Nematodes multiplication on Spodoptera litura
The dead insect cadavers were collected from the bioassay experiment and were kept in the white trap. The trap consists of two different sized Petri plates in which the smaller one of 60 mm diameter was lined with one Whatman filter paper No. 1 that was placed inside a larger Petri plate of 100 mm diameter. The larger Petri plate was filled with distilled water in order to maintain the moisture content on the filter paper. The dead cadavers recovered from the bioassay study were washed with distilled water twice and then kept over the moist filter paper. The Petri plate was covered and kept inside the incubator. The emerging nematodes were moved into the water in the surrounding region. These were harvested from the water and kept into the storage bottles. The harvesting was done up to 10 days until all the EPNs were collected. The data on the nematode emergence and reciprocation on 3rd and 4th larval instars were recorded and subjected to statistical analysis.
Statistical analyses were performed on the data collected over the insect mortality and nematode reciprocation. The analysis of variance (ANOVA) was used to conclude the EPNs’ biocontrol efficacy and reproduction rates against S. litura. Corrected mortality was calculated using Abbott’s formula (Abbott 1925). Probit analysis was performed, and the median lethal concentration (LC50) was calculated. The calculated data were signified as means ± standard error.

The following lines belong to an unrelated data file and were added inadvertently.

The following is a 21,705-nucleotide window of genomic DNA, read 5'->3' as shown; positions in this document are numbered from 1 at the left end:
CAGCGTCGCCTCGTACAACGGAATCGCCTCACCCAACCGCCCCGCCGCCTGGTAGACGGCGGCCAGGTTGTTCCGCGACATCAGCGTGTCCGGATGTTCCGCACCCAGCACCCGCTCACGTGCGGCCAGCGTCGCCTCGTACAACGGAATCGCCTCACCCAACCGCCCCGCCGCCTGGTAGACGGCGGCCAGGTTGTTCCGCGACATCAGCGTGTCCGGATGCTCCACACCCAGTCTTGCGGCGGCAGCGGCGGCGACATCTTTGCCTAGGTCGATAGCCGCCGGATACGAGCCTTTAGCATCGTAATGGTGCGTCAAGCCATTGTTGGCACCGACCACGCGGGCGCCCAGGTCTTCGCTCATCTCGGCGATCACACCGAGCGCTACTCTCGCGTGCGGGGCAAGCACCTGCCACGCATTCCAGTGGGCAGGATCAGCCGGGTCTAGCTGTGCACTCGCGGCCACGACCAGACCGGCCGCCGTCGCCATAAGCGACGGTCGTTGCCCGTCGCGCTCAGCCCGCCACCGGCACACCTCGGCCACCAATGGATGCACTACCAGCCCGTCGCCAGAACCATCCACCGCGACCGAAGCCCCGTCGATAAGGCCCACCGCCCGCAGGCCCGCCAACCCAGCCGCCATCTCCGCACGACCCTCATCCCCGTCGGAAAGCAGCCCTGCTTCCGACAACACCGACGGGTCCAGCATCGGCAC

Entomopathogenic nematodes (EPNs) were isolated via soil baiting technique using G. mellonella larvae, followed by the white trap methodology; nematode isolation was done from various localities among five districts of Himachal Pradesh. The morphological measurements of the mounted specimens were taken, and the isolated EPNs were identified as H. bacteriophora based upon their morphological observations. The isolated nematodes were further multiplied on G. mellonella larvae and were kept into the roux bottles, and their insecticidal activities were evaluated (Fig. 1).
Biocontrol potential of different strains of H. bacteriophora collected from the different localities was assessed in the laboratory. The comparative analysis on the bioefficacy study showed that locally available H. bacteriophora strain EUPT-SD caused maximum larval mortality 96% (F = 20.52, df = 5, P < 0.05) and 94% (F = 23.76, df = 5, P < 0.05) amongst 3rd and 4th larval instars of S. litura in the inoculum of 150 IJs/ ml after 96 h. of nematode inoculation (Fig. 2). A significant difference amongst the larval mortality was caused by five different nematode inoculums. Considering the data based upon probit analysis, the calculated median lethal concentrations LC50 = 36.76 IJs (95% FL: 29.14–46.37) slope 1.98 ± 0.25 amongst 3rd instar larvae and LC50 = 37.83IJs (95% FL: 29.70–48.19) slope 1.87 ± 0.25 for the 4th instar larvae after 96 h (Table 1). The Shimla isolate H. bacteriophora strain EUPT-R caused 92% and 90% high larval mortality in the nematode inoculum concentration of 150 IJs after 96 h. The recorded mortality data showed significant variations upon exposure of different nematode inoculum concentration (F = 16.74, df = 5, P < 0.05) amongst the 3rd and (F = 16.74, df = 5, P < 0.05) 4th larval instars (Fig. 2). Based upon the probit of killing, LC50 value for 3rd instar S. litura larvae were 41.33 IJs with 95% FL: 32.58–52.41, slope 1.88 ± 0.25 and LC50 = 43.36IJs with 95% FL: 33.83–55.57, slope 1.77 ± 0.24 for 4th instar larvae after 96 h (Table 1).